For years, critics of the bailouts during the financial crisis argued that the rescue efforts weren’t harsh enough. The chief executives of failing institutions should have lost their jobs. Shareholders should have suffered more pain. Taxpayers should have received substantial compensation for the risk they took.
All that did come to pass in one case: the bailout of the American International Group, the large insurer and symbol of the crisis. Yet on Monday, a judge in Washington decided that the government’s actions were too severe, and the rescue was illegal.
When the Federal Reserve propped up A.I.G. in September 2008, unlike its approach with most of the big banks, it threw out the company’s chief executive and took control of 79.9 percent of the company, nearly wiping out many of its shareholders. Taxpayers got all of their money back, and then some, receiving a profit of more than $20 billion.
The judge’s decision could have far-reaching consequences should another financial crisis occur — and if history is any guide, one will. Legal experts say that the ruling, coupled with certain provisions of the Dodd-Frank financial overhaul law enacted after the crisis, makes it unlikely the government would ever rescue a failing institution, even if an intervention was warranted.
Should that happen, and the government decides it is handcuffed by the law from any intervention, taxpayers can thank Maurice Greenberg, the company’s former chief executive and one of its largest shareholders. He sued the government on behalf of shareholders, contending its takeover was illegal and unfair to investors. The judge largely sided with Mr. Greenberg, confounding many legal experts who considered the case a long shot. A federal judge had previously thrown the case out of court, calling Mr. Greenberg’s accusations “worthy of an Oliver Stone movie.”
However, Judge Wheeler had a more sympathetic ear than his peers. He determined that the takeover of A.I.G. was orchestrated to “maximize the benefits to the government and to the taxpaying public.” Contrary to the conventional wisdom — and common sense — he said that goal was troubling. “The government’s unduly harsh treatment of A.I.G. in comparison to other institutions seemingly was misguided and had no legitimate purpose,” he wrote.
Still, the judge did not award any monetary damages to Mr. Greenberg, making it a moral victory, but not an economic one. Mr. Greenberg had sought $40 billion and has spent millions bringing his case.
Continue reading the main story Inexplicably, that line of logic did not extend to the judge’s ruling that the government had unfairly taken advantage of A.I.G. by requiring tough loan terms, including the equity stake and a 12 percent interest rate.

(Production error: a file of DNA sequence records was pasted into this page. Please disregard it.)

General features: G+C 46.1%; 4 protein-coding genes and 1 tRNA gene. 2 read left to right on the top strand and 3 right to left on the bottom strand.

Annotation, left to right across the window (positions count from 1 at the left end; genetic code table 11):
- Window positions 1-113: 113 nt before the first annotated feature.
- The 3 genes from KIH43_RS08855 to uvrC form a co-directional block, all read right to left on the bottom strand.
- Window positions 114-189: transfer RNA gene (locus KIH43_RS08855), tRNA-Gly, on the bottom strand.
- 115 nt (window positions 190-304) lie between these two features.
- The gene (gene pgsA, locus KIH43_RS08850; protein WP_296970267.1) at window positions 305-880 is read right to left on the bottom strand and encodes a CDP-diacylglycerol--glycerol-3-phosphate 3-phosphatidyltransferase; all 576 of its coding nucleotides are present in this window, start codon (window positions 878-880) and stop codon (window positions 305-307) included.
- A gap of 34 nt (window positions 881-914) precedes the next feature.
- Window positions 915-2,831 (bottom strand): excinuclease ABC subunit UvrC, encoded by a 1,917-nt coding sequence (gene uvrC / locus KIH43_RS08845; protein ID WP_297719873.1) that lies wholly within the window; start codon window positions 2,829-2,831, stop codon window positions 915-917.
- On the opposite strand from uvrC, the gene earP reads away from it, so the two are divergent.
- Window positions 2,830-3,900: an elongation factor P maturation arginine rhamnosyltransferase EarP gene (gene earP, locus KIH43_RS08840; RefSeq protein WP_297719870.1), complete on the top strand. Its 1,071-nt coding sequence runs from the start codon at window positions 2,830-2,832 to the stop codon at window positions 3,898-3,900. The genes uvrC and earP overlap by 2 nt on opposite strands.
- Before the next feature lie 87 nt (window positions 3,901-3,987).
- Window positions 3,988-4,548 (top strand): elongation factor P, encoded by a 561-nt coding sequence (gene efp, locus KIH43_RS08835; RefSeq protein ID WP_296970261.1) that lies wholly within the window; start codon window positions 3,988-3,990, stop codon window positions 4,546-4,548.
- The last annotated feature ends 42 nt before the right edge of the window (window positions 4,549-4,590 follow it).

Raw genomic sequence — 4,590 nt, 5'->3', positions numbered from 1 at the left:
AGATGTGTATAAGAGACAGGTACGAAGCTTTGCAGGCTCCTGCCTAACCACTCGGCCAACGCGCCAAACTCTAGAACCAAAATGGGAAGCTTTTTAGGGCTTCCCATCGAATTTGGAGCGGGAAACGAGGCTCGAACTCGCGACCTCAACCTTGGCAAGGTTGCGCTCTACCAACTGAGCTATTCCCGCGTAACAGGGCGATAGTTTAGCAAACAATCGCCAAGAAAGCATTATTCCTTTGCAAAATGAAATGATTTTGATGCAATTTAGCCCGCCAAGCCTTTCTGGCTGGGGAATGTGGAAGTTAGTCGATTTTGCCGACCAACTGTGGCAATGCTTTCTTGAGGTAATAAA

“No matter how rationally A.I.G.’s board addressed its alternatives that night, and notwithstanding that A.I.G. had a team of outstanding professional advisers, the fact remains that A.I.G. was at the government’s mercy,” the judge wrote.
Judge Paul A. Engelmayer of Federal District Court in Manhattan, who had previously thrown out the case, had said that the claim that A.I.G.’s board was under the control of the government was specious. By the logic of Mr. Greenberg’s case, the judge had written, “a loan shark whose usurious interest rate is agreed to by a small business so that it may stay afloat could equally be said to have had actual control over that business so as to compel its agreement to a loan.”
Dennis Kelleher, president and chief executive of Better Markets, an advocacy group for financial reform, called Judge Wheeler’s ruling perplexing.
“The court bizarrely expressed repeated sympathy for A.I.G. while failing to properly weigh the economic wreckage suffered by the American people,” Mr. Kelleher said in an email. “It’s the U.S. taxpayers that have been victimized here by A.I.G. when it acted recklessly, precipitated the crash of the financial system, took a $185 billion bailout, and then gave bonuses to some of the very same people who irresponsibly sold the derivatives that blew up the company.”
Judge Wheeler’s analysis, in comparing how A.I.G.’s rescue was handled relative to the big banks, appears to ignore the realities of the regulatory oversight rules at the time. The judge criticized the government for taking control of A.I.G. while not doing so for the banks. But the Fed did not have regulatory oversight of A.I.G., which is an insurance company, and therefore couldn’t maintain the same kind of control it did over the banks. Similarly, the judge criticized the Fed for creating a trust to hold the shares of A.I.G. because the Fed technically can’t own equity in companies. “The creation of the trust in an attempt to circumvent the legal restriction on holding corporate equity is a classic elevation of form over substance.”
The government was sticking to its guns on Monday. “The court confirmed today that A.I.G. shareholders were not harmed by those actions,” the Treasury Department said in a statement. “We disagree with the court’s conclusion regarding the Federal Reserve’s legal authority and continue to believe that the government acted well within legal bounds.”
While the ruling is likely to be appealed, possibly all the way to the Supreme Court, the head-scratching decision will undoubtedly have an effect on future bailouts, intended or unintended.
Hester Peirce, a senior research fellow at the Mercatus Center at George Mason University, who is reportedly among the candidates for a Republican seat on the Securities and Exchange Commission, wrote last year that if Mr. Greenberg prevailed in his case, “it would strike a blow to too-big-to-fail by adding to the bailout calculus the specter of subsequent courtroom payouts to allegedly aggrieved shareholders.